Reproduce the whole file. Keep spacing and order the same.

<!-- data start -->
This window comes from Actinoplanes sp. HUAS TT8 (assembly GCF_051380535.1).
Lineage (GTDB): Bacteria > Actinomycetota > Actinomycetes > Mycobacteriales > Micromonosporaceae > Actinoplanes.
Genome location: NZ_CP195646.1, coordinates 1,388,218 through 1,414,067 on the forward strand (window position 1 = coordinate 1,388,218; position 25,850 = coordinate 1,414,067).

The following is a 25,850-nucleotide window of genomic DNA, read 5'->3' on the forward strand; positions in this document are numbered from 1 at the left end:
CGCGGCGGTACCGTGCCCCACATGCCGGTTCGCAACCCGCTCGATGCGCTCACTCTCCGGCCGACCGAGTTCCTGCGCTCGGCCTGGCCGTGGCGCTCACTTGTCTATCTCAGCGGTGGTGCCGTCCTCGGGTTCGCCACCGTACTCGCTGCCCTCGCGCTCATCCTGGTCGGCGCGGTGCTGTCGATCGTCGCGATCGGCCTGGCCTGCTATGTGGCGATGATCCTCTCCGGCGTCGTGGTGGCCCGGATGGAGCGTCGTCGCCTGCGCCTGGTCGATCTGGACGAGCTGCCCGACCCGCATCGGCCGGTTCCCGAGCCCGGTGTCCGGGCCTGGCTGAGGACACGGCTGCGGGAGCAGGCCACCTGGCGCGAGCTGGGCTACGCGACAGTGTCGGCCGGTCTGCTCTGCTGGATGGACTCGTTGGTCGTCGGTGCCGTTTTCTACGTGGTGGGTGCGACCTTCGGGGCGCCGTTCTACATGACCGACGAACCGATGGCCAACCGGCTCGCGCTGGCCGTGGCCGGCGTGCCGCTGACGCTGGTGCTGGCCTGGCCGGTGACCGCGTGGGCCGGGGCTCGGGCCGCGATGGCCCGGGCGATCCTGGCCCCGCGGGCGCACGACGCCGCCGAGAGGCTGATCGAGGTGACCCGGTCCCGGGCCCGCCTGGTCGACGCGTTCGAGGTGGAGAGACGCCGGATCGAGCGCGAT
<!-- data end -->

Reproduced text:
This window comes from Actinoplanes sp. HUAS TT8 (assembly GCF_051380535.1).
Lineage (GTDB): Bacteria > Actinomycetota > Actinomycetes > Mycobacteriales > Micromonosporaceae > Actinoplanes.
Genome location: NZ_CP195646.1, coordinates 1,388,218 through 1,414,067 on the forward strand (window position 1 = coordinate 1,388,218; position 25,850 = coordinate 1,414,067).

The following is a 25,850-nucleotide window of genomic DNA, read 5'->3' on the forward strand; positions in this document are numbered from 1 at the left end:
CGCGGCGGTACCGTGCCCCACATGCCGGTTCGCAACCCGCTCGATGCGCTCACTCTCCGGCCGACCGAGTTCCTGCGCTCGGCCTGGCCGTGGCGCTCACTTGTCTATCTCAGCGGTGGTGCCGTCCTCGGGTTCGCCACCGTACTCGCTGCCCTCGCGCTCATCCTGGTCGGCGCGGTGCTGTCGATCGTCGCGATCGGCCTGGCCTGCTATGTGGCGATGATCCTCTCCGGCGTCGTGGTGGCCCGGATGGAGCGTCGTCGCCTGCGCCTGGTCGATCTGGACGAGCTGCCCGACCCGCATCGGCCGGTTCCCGAGCCCGGTGTCCGGGCCTGGCTGAGGACACGGCTGCGGGAGCAGGCCACCTGGCGCGAGCTGGGCTACGCGACAGTGTCGGCCGGTCTGCTCTGCTGGATGGACTCGTTGGTCGTCGGTGCCGTTTTCTACGTGGTGGGTGCGACCTTCGGGGCGCCGTTCTACATGACCGACGAACCGATGGCCAACCGGCTCGCGCTGGCCGTGGCCGGCGTGCCGCTGACGCTGGTGCTGGCCTGGCCGGTGACCGCGTGGGCCGGGGCTCGGGCCGCGATGGCCCGGGCGATCCTGGCCCCGCGGGCGCACGACGCCGCCGAGAGGCTGATCGAGGTGACCCGGTCCCGGGCCCGCCTGGTCGACGCGTTCGAGGTGGAGAGACGCCGGATCGAGCGCGAT